# Calculus of Variations and Geometric Evolution Problems by Bethuel, Huisken, Müller and Steffen By Bethuel, Huisken, Müller and Steffen

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One can then prove that the map 9 : E a ~ W where W is the configuration space of charged 35 vortices defined in [AB2]) is 7/-continuous for some r/ = e 7, where 0 < 7 < 1. It turns out that this p r o p e r t y is sufficient to make use of the tools of algebraic topology we have in mind. V I . 2 . 2 . S k e t c h o f t h e p r o o f o f P r o p o s i t i o n 18 First wc construct the loop 7, : S1 --~ Ea (with here a = x, + X0). The idea is of course to consider a loop 7 in E which is not contractible, and then to construct a loop in E a which has precisely the vorticcs given by 7.

For simplicity we restrict attention to closed surfaces, ie compact without boundary. hi". ukl} with latin indices i , j , k, l ranging from I to n describe the intrinsic geometry of the induced metric g on the hypersurface. If u is a local choice of unit normal for F ( . M " ) , we often work in an adapted othonormal frame u, e l , . . A4'~, 1 < i , j < n. hd '~ ~ IR and the Weingarten map W = {h}} = {9a'hki} as an operator w : T . M " --, T , 3 4 " are then given by hij = ,Q ~ e t l / , e j > -~ _ < tJ, V e l e j > .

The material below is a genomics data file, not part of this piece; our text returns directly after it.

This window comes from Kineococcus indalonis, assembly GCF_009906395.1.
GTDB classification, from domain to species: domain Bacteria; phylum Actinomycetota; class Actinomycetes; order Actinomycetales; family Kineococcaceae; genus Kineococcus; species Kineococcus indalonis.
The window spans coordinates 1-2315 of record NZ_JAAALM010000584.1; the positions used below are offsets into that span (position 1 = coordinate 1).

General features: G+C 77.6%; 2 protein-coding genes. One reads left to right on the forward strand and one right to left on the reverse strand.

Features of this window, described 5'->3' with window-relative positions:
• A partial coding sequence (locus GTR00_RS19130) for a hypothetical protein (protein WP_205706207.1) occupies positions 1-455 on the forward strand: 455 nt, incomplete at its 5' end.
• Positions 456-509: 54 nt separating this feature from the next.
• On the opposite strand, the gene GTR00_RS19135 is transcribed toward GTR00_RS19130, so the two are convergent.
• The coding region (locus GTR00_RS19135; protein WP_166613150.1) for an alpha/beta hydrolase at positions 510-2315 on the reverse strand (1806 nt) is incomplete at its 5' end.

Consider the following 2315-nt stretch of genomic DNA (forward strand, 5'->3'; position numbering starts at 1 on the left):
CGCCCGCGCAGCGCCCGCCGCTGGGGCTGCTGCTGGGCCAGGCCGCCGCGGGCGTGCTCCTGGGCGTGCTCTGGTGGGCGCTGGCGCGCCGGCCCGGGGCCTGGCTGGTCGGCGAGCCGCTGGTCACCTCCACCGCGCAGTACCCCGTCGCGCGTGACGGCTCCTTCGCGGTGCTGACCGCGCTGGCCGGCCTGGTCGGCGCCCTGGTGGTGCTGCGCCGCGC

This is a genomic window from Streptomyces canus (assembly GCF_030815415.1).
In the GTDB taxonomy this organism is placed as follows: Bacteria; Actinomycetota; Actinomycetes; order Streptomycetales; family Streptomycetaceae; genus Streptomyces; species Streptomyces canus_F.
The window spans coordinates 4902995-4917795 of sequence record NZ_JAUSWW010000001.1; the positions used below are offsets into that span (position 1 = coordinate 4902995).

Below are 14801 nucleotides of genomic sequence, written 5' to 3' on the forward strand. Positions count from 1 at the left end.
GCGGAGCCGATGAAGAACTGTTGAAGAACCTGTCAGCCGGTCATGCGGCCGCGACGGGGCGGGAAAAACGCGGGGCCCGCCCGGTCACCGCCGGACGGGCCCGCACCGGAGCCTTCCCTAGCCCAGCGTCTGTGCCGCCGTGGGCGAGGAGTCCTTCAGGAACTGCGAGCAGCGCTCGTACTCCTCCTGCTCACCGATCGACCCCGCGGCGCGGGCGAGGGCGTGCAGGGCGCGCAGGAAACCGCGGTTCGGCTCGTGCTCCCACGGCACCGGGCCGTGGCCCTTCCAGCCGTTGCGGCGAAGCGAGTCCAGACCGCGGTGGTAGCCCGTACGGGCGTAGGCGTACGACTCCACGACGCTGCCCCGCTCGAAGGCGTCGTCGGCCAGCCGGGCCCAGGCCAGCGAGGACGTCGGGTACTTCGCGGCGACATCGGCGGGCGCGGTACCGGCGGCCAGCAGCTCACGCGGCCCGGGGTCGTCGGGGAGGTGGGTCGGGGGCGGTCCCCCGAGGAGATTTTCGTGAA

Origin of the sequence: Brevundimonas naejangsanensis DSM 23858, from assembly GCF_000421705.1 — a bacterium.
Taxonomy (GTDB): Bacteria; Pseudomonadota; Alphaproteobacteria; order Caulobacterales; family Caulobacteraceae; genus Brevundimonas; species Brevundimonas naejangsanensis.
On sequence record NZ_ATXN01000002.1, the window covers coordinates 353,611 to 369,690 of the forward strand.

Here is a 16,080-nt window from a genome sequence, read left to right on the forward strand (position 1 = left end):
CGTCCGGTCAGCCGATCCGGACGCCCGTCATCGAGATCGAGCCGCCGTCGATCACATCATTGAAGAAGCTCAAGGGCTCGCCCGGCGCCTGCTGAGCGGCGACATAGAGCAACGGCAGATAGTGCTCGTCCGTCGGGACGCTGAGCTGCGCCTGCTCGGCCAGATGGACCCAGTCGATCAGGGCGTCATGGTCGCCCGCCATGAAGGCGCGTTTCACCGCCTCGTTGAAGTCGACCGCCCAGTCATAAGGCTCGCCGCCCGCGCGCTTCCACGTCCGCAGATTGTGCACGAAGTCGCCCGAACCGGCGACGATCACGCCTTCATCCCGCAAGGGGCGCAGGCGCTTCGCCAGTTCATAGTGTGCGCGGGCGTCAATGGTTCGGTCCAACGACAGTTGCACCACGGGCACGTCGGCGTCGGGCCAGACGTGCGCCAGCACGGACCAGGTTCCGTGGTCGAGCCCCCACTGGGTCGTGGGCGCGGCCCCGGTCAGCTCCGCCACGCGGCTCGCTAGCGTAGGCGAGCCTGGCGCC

In the one--dimensional case Grayson proved that any embedded closed curve on a 2surface of bounded geometry will either smoothly contract to a point in finite time or converge to a geodesic in infinite time, compare ,  and earlier work of Gage and IIamilton in . In higher dimensions it is well known that singularities will in usually occur before the area of the evolving surface tends to zero. If T < (x), as is always the case in Euclidean space, the curvature of the surfaces becomes unbounded for t --* T.